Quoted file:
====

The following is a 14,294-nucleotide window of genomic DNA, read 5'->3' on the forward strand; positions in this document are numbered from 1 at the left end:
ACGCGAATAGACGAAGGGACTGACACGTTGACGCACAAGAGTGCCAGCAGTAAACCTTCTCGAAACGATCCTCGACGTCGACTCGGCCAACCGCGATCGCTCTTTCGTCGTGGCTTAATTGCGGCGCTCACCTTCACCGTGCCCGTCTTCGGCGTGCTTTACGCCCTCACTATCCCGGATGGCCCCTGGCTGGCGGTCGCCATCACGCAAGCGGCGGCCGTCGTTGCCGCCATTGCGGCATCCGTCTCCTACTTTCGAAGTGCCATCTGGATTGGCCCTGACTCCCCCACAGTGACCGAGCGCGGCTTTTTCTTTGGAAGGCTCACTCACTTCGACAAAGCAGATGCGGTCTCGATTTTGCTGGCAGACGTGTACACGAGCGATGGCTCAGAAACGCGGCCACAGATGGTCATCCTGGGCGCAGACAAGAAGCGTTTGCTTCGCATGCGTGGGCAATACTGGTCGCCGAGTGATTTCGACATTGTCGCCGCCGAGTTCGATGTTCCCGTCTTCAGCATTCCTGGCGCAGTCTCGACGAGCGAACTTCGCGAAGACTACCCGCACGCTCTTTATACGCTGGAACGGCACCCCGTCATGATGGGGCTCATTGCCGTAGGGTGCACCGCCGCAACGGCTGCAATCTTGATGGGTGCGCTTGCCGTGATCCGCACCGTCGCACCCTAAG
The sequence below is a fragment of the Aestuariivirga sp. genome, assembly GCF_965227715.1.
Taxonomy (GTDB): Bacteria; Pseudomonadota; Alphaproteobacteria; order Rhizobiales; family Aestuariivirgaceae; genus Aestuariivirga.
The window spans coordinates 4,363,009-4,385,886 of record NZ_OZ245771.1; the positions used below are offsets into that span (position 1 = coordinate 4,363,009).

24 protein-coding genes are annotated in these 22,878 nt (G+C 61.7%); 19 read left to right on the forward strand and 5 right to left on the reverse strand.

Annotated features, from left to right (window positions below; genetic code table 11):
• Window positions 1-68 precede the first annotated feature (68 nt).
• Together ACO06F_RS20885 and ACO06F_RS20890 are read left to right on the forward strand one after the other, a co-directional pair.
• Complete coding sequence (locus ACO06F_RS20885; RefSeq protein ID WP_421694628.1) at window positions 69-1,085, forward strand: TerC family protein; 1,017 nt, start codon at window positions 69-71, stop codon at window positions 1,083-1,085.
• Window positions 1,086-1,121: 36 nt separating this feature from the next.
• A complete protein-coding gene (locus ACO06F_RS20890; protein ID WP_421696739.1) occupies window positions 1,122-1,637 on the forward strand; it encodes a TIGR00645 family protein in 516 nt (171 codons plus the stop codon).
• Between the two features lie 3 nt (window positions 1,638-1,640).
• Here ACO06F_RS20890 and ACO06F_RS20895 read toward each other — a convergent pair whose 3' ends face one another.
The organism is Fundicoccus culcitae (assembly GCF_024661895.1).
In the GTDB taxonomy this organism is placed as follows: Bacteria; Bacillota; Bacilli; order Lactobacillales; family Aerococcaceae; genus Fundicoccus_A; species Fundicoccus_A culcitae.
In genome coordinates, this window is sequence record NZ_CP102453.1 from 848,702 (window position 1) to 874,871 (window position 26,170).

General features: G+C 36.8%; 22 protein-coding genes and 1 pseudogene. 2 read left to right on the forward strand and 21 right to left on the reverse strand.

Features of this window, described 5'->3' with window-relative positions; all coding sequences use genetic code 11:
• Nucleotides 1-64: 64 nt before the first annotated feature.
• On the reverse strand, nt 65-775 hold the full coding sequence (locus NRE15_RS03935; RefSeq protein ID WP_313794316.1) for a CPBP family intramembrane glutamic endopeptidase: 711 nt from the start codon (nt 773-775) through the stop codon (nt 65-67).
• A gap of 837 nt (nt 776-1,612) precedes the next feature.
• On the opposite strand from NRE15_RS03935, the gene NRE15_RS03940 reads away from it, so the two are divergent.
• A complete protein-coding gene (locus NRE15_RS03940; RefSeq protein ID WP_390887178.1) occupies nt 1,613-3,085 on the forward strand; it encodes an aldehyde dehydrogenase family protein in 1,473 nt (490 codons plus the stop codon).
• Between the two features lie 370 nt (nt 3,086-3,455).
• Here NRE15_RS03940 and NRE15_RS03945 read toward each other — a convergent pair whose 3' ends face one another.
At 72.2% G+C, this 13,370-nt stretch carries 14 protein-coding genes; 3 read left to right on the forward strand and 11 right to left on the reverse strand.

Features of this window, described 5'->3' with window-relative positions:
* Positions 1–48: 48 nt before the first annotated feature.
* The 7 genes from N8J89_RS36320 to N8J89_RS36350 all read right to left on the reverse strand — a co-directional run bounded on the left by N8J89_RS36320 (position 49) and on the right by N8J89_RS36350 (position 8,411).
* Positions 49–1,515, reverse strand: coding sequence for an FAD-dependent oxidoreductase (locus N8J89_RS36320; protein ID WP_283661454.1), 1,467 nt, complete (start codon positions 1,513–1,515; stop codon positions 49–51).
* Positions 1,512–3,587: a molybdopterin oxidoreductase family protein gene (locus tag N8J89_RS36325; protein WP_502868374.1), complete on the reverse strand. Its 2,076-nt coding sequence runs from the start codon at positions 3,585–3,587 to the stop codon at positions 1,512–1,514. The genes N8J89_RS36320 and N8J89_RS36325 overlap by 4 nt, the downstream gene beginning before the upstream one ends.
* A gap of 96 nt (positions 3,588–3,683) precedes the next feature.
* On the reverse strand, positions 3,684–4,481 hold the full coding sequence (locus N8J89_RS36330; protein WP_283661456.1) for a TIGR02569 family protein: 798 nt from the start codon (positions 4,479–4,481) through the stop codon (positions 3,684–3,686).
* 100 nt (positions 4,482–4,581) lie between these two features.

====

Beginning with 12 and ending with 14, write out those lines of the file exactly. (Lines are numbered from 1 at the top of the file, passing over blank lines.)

• A complete protein-coding gene (locus ACO06F_RS20890; protein ID WP_421696739.1) occupies window positions 1,122-1,637 on the forward strand; it encodes a TIGR00645 family protein in 516 nt (171 codons plus the stop codon).
• Between the two features lie 3 nt (window positions 1,638-1,640).
• Here ACO06F_RS20890 and ACO06F_RS20895 read toward each other — a convergent pair whose 3' ends face one another.